Also reporting was the Seaplane Squadron VP-74, which was based along with VP-83 at Natal. The new squadron immediately had engine trouble. At first there was some thought of returning the seaplanes to Trinidad. At length, however, the decision was to retain them in their present duty. They were the Mariner Type planes and many squadrons of these had already been scheduled for this type of duty at advanced bases. In order to find out just what their efficiency might be, it seemed best to keep them at their assignment.

Nevertheless, the squadron's situation grew worse steadily, and early in February the Admiral had to forward a recommendation to Admiral Ingersoll that VP-74 be recalled to the United States and a replacement squadron of seaplanes be sent. It being impossible to comply with this request at once, the squadron remained at Natal for several months more.

At the beginning of 1943, then, we find the South Atlantic Force greatly augmented in strength, with permanent shore headquarters, and with several land bases and airfields, in various stages of completion. In organization there now existed a departmentalized administration, with seasoned officers heading the departments. Captain (later Commodore) Clinton E. Braine had been Chief-of-Staff for several months. Rear Admiral O. M. Read commanded Cruiser Division Two, while Destroyer Squadron Nine and Convoy Escorts were under Commander H. C. Robinson. Captain W. N. Thornton, Fleet Material Officer, had charge of repairs, Captain G. R. Will was Operations Officer, and Fleet Training came under Captain A. C. Converse.

When, a little later, Fleet Air Wing Sixteen was attached to the Admiral's command, Captain R. D. Lyon arrived as Wing Commander. For January, the outstanding event by far was the visit of the President of the United States. On his way to the Casablanca Conference with Prime Minister Churchill and the French leaders, the President passed through Belem. Here he conferred with Admiral Ingram, displaying a keen interest in the Brazilian situation. He instructed the Admiral to arrange a meeting for him with President Vargas at Natal on his return from Africa, and added that he desired Ambassador Caffery to be there too.

Admiral Ingram made all of the arrangements. He had the Tender Humboldt and the Destroyer Leader Jouett at Natal to provide accommodations for the distinguished visitors. He flew to Rio in person to escort the Brazilian President and various members of his staff to the conference, arriving there on January 18. Nine days later the party left the Brazilian Capital, bound for Natal. Aboard the plane were the President of Brazil, Senhor Cetulio Vargas, Ambassador Jefferson Caffery, Vice Admiral J. H. Ingram, Rear Admiral A. T. Beauregard, Major Schultz, Captain Pomponi and Commander Cunha of the Brazilian Navy, Lieutenant Ingram, the Admiral's son, now serving as his Flag Lieutenant, Lieutenant Andrade of the Brazilian Navy, and Senhores Fortunato and Capuli. They reached Natal that evening, and President Vargas was quartered aboard the Jouett, where he was tendered a dinner by Admiral Ingram.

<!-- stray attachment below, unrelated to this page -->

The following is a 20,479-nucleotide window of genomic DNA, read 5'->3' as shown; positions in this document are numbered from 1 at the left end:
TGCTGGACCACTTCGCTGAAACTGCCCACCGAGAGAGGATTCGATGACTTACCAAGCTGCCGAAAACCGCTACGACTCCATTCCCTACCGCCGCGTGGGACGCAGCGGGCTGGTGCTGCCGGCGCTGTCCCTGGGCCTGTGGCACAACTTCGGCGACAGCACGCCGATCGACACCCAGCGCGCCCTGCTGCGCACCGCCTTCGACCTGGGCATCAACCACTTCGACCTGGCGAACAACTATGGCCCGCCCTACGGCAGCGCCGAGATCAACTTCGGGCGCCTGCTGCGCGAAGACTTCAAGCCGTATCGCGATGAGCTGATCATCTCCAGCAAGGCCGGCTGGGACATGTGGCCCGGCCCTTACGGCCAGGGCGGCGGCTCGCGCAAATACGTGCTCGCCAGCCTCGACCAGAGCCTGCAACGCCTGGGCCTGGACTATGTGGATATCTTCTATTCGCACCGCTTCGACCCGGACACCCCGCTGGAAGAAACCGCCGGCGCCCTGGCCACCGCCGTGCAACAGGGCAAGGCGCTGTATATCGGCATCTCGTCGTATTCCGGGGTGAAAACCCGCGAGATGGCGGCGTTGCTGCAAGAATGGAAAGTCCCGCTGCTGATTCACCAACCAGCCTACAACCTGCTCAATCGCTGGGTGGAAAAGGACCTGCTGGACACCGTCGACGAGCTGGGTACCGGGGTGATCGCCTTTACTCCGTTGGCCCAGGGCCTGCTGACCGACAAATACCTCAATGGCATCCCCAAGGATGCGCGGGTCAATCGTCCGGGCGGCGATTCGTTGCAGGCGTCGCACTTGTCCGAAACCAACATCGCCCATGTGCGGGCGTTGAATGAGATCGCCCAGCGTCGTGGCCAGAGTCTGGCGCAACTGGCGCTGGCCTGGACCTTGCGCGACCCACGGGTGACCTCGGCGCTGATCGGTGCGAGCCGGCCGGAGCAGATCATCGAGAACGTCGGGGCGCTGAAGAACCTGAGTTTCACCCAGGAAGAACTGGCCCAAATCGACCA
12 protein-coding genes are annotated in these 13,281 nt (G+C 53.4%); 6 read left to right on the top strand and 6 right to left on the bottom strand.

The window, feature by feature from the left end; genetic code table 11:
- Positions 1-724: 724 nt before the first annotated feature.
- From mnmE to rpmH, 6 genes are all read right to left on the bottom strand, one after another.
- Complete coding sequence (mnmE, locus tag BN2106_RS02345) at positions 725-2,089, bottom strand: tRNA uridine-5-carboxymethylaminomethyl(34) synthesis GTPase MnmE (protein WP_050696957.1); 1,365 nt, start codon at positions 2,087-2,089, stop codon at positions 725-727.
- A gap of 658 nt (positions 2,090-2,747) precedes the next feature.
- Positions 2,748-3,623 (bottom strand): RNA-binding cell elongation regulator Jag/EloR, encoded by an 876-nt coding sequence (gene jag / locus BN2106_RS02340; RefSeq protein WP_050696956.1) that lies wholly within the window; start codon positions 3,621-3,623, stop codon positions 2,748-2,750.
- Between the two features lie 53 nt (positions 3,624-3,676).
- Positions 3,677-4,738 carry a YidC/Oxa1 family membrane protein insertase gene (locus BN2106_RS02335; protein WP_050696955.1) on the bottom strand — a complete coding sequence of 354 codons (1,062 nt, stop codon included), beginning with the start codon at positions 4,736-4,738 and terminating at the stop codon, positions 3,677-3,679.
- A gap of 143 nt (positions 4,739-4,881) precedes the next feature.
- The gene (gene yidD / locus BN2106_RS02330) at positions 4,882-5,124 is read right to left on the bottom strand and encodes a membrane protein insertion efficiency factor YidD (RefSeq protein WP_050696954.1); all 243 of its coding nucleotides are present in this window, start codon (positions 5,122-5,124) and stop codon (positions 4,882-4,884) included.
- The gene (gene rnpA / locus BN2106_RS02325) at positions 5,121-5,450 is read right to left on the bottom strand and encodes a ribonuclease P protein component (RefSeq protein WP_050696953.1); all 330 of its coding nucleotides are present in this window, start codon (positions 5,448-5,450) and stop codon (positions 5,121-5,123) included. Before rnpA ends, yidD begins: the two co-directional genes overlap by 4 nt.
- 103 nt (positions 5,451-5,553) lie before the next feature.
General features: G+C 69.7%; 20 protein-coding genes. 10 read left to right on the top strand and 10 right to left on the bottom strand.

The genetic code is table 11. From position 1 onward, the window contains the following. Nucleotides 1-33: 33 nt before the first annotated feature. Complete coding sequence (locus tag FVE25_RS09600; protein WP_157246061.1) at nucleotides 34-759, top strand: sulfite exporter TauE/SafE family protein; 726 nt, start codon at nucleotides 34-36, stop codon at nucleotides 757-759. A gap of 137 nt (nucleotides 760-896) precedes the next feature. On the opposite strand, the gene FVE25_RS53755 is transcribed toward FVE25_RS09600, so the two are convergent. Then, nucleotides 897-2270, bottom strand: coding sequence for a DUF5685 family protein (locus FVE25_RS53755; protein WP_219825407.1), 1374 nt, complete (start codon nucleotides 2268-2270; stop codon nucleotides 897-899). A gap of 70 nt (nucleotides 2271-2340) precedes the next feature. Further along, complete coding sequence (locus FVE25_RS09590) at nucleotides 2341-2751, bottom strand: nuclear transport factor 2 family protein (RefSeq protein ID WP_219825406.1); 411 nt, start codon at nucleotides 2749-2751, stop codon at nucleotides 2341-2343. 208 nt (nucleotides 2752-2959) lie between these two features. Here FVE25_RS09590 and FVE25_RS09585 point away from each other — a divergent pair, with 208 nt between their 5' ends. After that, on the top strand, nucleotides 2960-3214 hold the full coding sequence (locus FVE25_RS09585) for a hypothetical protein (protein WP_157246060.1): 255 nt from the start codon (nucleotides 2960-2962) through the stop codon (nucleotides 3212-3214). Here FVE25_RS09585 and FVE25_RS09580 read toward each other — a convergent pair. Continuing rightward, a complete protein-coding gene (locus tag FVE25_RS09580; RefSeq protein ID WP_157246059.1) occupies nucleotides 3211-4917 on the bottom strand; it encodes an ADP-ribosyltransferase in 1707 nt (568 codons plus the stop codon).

The following morning at 0800 two planes arrived, bearing the President and his party, which included Mr. Harry Hopkins, Rear Admiral R. McIntyre and Captain J. McCrea. This was the first time the two presidents had ever met, and they got along well together. The President of the United States was quartered aboard the Humboldt, where at noon he entertained President Vargas at lunch.

They spent the afternoon making inspections; first of the VP-74 seaplane base, and then Parnamarim Field, where Squadrons VP-83 and 94 were quartered. They concluded by visiting the Army and Brazilian Air Facilities. Accompanying the Presidential parties on their tours were the Interventor for the State of Rio Grande do Norte, the Admiral in command of the Naval Base at Natal, and Brigadeiro Gomes of the FAB. In the evening the President of Brazil dined aboard the Humboldt with the President of the United States, and after diner the two had a conference.

Both left the following day. Before daylight the American President was taken from the Humboldt to Parnamarim Field, from which he and his party flew to Trinidad. A few hours later the Vargas group left the Jouett for the same field to depart for Rio, escorted by Admiral Ingram and General Walsh. At once the Humboldt and Jouett got under way to proceed on regular patrols. The Force had not enough ships at this time to spare them for long.

At the time of the Presidential visit, Admiral King was also in Brazil for a brief inspection tour, though he did not accompany the official party. He visited Recife alone and while there inspected all Naval activities at Base Fox. The Commander-in-Chief had very little time for social activity, though he did exchange a round of calls with Brazilian officials. He also talked with officers of several American ships in port and seemed favorably impressed with what he saw.

Hyper War. Commander South Atlantic Force. U.S Naval Administration in WW II.